So what is a parent to do?

I believe the predicament spreads wider than just this song. As parents we all have the responsibility to monitor, set rules and expectations of how to interact with media, pop culture and the internet in appropriate and safe ways.

When our boys are teenagers, there would be nothing I would like more then to keep them in safe warm cocoons until they can come out and make all the smart, safe and savvy decisions I would most wish for them.

This is when I wake up.

Someday, they are going to be aware of gun violence, exposed to social media, to alcohol, drugs, to peer pressure. If we took the approach of saying no to all these things, most likely they will rebel and our lines of communications will be strained. There will be fighting and heartbreak.

Just taking something completely away or banning it is an approach that I steer away from. There are many realities out there that scare me as a parent. If I let my fear control my parenting, then I will most likely distance myself from my children which scares me even more.

As parents, I believe it our responsibility to educate and help navigate the world with our children, not for them. It is also imperative that we are present, involved and aware of what our children are doing online and off.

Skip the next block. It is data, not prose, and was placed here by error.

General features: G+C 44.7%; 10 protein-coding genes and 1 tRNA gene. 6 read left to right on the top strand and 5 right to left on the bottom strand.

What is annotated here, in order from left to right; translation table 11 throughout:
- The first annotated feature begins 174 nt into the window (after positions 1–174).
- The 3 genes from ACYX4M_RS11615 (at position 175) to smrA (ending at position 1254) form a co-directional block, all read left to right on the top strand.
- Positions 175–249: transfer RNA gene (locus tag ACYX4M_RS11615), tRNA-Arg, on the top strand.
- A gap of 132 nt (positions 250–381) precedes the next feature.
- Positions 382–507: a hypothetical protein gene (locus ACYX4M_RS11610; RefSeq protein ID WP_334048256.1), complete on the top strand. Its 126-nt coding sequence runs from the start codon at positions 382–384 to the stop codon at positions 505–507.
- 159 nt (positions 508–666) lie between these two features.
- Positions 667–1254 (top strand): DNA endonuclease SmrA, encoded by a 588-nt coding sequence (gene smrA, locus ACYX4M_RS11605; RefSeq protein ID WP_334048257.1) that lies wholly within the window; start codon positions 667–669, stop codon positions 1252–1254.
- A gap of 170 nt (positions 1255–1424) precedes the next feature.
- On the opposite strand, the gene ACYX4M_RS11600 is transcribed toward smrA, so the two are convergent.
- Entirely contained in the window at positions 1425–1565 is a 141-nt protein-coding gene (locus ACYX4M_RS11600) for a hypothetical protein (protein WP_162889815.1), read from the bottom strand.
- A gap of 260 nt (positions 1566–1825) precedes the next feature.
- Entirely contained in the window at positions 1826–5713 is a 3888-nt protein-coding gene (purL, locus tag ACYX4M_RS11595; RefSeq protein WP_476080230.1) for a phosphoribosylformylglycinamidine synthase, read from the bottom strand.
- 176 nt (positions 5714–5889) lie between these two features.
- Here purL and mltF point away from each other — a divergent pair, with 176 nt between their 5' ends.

To refer back to the song lyrics, I asked myself, “Do I want it to be my partner and I who has this conversation with them or do I want it to be the older boys on the bus who first tell them?”

As challenging and awkward as it is, I certainly want it to be us to bring up these topics. I want our children to have the space to ask questions, express feelings and participate in a course of action that feels safe, appropriate and agreeable to all of us.

It all goes back to basic psychology. If we just take something away, or quit something, we will want it even more. If there is something good we are offered or moving towards instead, then our success rate for change is much higher.

Questions for the reader?

  • What would you have done in this situation?
  • Is there a time when a ban is the course of action you would take?
  • If you do allow your children to be exposed to pop culture, social media and the internet, is it possible to teach and encourage our children to use those modes of communication for good?

Shana HiranandaniABOUT THE AUTHOR